It’s tough to keep a secret from a school administrator. They’re supposed to know everything.
But a conspiracy of silence — involving colleagues, students and friends — worked this week. When Meghan Ward walked into the Pathways suite at Staples High School yesterday, she had no idea a mural would be unveiled in her honor.
Ward — an assistant principal — heads to a new job soon: principal of John Read Middle School in Redding. In her 5 years at Staples, she’s earned respect and admiration — and changed countless lives — as, among other things, Pathways supervisor.
That’s the “school within a school” offering alternative educational opportunities for students experiencing academic, behavioral and/or life challenges in the traditional setting.
The 4 Pathways teachers work closely with small groups of students. They wanted to honor the woman who helped create the program, then championed it in every setting.
They asked students what would be meaningful to them. Their idea: a bright, evocative mural.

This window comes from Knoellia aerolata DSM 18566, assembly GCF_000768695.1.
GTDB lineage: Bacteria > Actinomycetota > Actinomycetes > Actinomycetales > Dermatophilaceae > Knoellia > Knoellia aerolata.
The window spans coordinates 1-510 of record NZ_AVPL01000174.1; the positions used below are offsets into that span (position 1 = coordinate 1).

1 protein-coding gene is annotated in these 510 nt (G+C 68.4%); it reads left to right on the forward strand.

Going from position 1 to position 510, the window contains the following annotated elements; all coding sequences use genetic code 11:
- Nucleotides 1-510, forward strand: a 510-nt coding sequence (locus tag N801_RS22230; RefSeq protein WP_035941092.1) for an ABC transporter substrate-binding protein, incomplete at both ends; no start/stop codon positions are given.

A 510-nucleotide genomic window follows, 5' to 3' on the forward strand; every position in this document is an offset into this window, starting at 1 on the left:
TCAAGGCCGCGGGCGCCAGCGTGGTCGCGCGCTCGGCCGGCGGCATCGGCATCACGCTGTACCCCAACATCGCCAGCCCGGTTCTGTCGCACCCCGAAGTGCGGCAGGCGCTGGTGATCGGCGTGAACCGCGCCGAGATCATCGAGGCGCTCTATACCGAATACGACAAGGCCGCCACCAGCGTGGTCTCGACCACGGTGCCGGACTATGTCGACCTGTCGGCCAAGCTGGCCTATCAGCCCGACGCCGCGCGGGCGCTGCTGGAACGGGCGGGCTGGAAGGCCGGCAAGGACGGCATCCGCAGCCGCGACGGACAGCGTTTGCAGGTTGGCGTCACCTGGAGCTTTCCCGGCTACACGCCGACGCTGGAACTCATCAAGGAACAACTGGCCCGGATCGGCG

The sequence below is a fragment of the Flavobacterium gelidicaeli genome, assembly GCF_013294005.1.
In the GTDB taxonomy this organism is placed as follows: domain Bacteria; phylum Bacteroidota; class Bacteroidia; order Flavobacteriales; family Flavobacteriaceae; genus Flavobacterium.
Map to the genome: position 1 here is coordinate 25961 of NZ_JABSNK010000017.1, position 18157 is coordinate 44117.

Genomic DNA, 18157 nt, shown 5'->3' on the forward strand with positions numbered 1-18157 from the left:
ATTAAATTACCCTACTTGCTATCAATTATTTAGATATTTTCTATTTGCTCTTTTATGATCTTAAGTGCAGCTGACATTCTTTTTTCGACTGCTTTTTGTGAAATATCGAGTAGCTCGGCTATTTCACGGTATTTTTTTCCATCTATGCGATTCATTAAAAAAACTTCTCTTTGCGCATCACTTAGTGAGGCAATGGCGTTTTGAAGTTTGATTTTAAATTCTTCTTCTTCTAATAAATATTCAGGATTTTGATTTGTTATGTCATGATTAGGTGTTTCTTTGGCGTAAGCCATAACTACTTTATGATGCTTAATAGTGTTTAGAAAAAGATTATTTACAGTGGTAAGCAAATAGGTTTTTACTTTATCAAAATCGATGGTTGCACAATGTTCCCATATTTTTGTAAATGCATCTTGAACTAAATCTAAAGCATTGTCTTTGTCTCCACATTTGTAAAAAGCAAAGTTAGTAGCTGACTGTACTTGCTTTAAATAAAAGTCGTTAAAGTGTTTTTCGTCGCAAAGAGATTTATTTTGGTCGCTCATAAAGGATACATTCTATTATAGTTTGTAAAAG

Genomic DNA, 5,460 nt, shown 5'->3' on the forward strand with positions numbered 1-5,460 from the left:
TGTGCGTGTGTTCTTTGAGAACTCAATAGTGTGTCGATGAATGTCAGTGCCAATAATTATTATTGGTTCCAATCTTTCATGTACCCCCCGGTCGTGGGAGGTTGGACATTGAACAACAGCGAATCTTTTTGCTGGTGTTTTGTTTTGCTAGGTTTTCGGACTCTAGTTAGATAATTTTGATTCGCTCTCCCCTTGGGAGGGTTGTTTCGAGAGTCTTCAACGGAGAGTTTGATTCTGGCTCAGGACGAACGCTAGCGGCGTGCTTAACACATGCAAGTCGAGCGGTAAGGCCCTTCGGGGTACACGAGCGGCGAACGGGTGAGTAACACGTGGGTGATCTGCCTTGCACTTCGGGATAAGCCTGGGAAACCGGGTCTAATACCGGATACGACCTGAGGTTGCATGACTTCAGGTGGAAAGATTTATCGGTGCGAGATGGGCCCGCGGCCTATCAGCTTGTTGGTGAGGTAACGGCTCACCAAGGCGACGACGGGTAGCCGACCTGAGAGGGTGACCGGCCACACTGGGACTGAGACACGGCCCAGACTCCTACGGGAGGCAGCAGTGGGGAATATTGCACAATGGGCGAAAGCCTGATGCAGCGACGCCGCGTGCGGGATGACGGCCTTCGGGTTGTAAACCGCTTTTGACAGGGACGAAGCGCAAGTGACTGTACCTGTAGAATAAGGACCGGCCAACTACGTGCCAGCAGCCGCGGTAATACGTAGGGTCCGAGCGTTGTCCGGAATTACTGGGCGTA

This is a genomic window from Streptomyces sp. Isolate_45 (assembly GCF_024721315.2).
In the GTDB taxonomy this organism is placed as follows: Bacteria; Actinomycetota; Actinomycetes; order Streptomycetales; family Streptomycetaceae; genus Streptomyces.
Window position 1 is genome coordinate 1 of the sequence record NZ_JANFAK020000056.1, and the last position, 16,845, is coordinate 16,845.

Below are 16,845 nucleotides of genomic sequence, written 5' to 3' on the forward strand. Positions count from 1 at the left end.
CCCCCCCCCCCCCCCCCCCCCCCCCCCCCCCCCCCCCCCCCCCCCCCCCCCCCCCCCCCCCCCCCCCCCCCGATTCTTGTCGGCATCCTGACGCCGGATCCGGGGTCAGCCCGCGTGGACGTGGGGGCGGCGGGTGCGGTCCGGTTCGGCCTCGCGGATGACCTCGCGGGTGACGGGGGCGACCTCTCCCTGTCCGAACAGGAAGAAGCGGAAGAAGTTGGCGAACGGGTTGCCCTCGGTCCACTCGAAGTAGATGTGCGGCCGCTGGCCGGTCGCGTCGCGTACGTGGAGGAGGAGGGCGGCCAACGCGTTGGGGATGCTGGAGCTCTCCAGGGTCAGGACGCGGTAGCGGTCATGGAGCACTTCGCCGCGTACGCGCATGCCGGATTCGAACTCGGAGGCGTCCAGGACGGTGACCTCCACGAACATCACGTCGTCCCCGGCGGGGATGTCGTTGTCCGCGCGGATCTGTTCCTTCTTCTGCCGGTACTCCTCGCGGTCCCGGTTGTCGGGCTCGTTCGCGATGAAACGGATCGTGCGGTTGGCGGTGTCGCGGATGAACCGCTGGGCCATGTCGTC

“Meghan had a vision for how Pathways could run,” says English instructor Ann Neary.
“She imagined how students could engage in school, and what their possibilities could be. She supported teachers’ ideas, met with us weekly, sent us for trainings, and advocated for what we need to make this program work.”
Student Charlotte D’Anna sketched the design. Students voted for the concept. Principal Stafford Thomas okayed painting a classroom wall. Art instructor Tracy Wright helped Neary understand all about mural paints and brushes.
Then the students went to work. They loved what they were doing — and it showed.
Alicia D’Anna — a Staples Players parent and professional set designer — organized and managed the process. Her eldest child Sami graduated from Pathways last year.
That alumni connection was evident yesterday when Ward walked in, was moved to tears by the mural — and saw nearly a dozen Pathways alum on hand too.
Meghan Ward created a pathway to success for a number of Staples students. Her work will be remembered for years — thanks to a mural that now graces a Pathways wall.